Marc Desgrandchamps’s work has been the subject of major exhibitions notably at the Contemporary Art Museum of Strasbourg (2004), at the Contemporary Art Museum of Lyon (2004), at the KunstMuseum of Bonn (2005), as well as at the National Modern Art Museum (2006), at the G.Pompidou Center & Modern Art Museum of the City of Paris (2011), at the Fine Arts Museum of Caen (2017).

From the 1961 engraving Où en étais-je ? (which appears in the collection of the MoMA) to Waterloo in 1969, and Revalorisation in 1980, giving life to expired stock warrants, to the lithographic eruptions of Vulcanalogies (in the collections of the BNF and La Louvière), these are museum-quality items that can be discovered and acquired in this exhibition.

Où en étais-je ?
Pierre Alechinsky
1961, etching, edition of 60, 38 x 28,5 cm
Sur le tas
Pierre Alechinsky
1961, etching, edition of 30, 38 x 28,5 cm
Pour Malcolm Lowry !
Pierre Alechinsky
1969, etching, edition of 150 + XX AP, 49,5 x 65 cm

The black and white images he produced there earned him his first successes - including participation in the exhibition "The Family of Man" at the Museum of Modern Art in New York. In the 1960s, he gained international recognition for his innovative fashion photography. His eclectic work combines photojournalism, fashion, landscape and portraiture, as well as street photography and essays on nature and sculpture. Since the 1980s, he has devoted himself almost exclusively to personal projects. The most famous are: Portraits d’arbres, Vraies Semblances, New York up and down, Les sculptures de Degas, Figures romanes…
His photographs are now part of the collections of prestigious museums: Musée d’art moderne de la Ville de Paris, Centre Pompidou, Paris, MoMA, New York, Victoria & Albert Museum, London, Musée Galliera, Paris, Maison Européenne de la Photographie, Paris.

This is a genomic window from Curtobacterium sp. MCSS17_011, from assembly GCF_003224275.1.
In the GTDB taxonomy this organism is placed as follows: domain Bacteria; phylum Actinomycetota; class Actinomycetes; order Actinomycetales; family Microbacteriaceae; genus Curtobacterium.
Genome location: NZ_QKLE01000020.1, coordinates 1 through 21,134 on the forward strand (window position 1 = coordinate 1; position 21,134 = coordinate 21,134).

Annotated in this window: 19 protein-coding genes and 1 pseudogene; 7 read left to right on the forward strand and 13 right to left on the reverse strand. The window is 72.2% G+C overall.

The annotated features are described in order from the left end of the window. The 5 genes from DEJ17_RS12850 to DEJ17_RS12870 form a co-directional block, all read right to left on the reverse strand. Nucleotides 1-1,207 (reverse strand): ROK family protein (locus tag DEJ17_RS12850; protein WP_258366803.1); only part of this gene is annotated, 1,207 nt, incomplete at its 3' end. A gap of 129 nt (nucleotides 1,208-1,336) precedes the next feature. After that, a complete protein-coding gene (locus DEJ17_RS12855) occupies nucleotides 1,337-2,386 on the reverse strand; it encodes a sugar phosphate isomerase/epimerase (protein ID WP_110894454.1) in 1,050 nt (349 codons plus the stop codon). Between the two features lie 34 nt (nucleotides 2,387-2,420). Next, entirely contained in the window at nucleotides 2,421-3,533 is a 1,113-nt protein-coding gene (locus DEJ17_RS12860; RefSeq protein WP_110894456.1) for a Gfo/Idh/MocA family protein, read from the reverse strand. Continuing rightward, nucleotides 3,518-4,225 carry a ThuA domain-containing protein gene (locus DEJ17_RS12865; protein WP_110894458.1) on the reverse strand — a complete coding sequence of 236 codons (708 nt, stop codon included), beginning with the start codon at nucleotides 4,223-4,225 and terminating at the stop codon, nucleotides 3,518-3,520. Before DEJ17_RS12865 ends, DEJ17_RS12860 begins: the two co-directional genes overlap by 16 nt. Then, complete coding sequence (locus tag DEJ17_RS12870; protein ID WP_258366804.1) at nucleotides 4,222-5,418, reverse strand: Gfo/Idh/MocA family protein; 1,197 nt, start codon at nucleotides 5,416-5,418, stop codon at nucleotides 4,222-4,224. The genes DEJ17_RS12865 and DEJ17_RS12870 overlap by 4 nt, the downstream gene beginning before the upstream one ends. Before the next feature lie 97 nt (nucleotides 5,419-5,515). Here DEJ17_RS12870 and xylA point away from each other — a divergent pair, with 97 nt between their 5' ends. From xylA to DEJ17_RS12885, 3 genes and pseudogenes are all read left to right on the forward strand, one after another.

Sandrine X (b)
Frank Horvat
1983. Archival pigment print. Edition of 12 + 3 AP. 132 x 109 cm
Frank Horvat
1984. Archival pigment print. Edition of 12 + 3 AP. 132 x 109 cm
Cinzia (a)
Frank Horvat
1983. Archival pigment print. Edition of 12 + 3 AP. 132 x 109 cm

« The idea of referring to famous master-pieces probably came to me from a thought that had often crossed my mind – on the subway, for instance – when glancing at some woman who struck me as particularly beautiful, but who didn’t seem conscious of her beauty, and whom a fashion editor would never have allowed me to photograph for a magazine, although I could easily imagine her in a painting by Leonardo da Vinci, Rubens or Ingres. I visualised them in the costume and with the hairstyle of one of those periods, or even naked in some mythological scene: partly because I like fantasising about bygone ages, but more because, as a photographer, I prefer discovering unexpected beauties, rather than celebrating those that, in my eyes, are somewhat devalued by general admiration. I have to admit that in the beginning I wasn’t a great connoisseur of classical painting. But little by little, as this game of associations went on and as the project took shape, I began to revisit museums and to assemble a small library of art books, which in turn helped to feed my phantasies. » Frank Horvat

Available in October 2020: Frank Horvat, Xavier Barral Editions.

Below, watch the movie "Portrait de Photographe, Frank Horvat” produced and edited by Philippe Abergel (

Each of the paintings in this series of small works produced in the days before the year changed so radically, is anything but a miniature painted with a tiny brush and great precision. Instead these are like details, close ups, cut-outs from a movement that goes way beyond their boundaries. The viewer can read in this surge of material the openings, eruptions and flows that reflect their state of mind at the time.

While producing this series of works, Fabienne Verdier was also re-reading ‘That Mighty Sculptor, Time’ by Marguerite Yourcenar, where the author underlines the ambiguity of that moment where as we enter summer, the days are starting to shorten and without us realising it, winter is already on its way. That is what led her to give the title Solstices to this sequence of great paintings in small formats.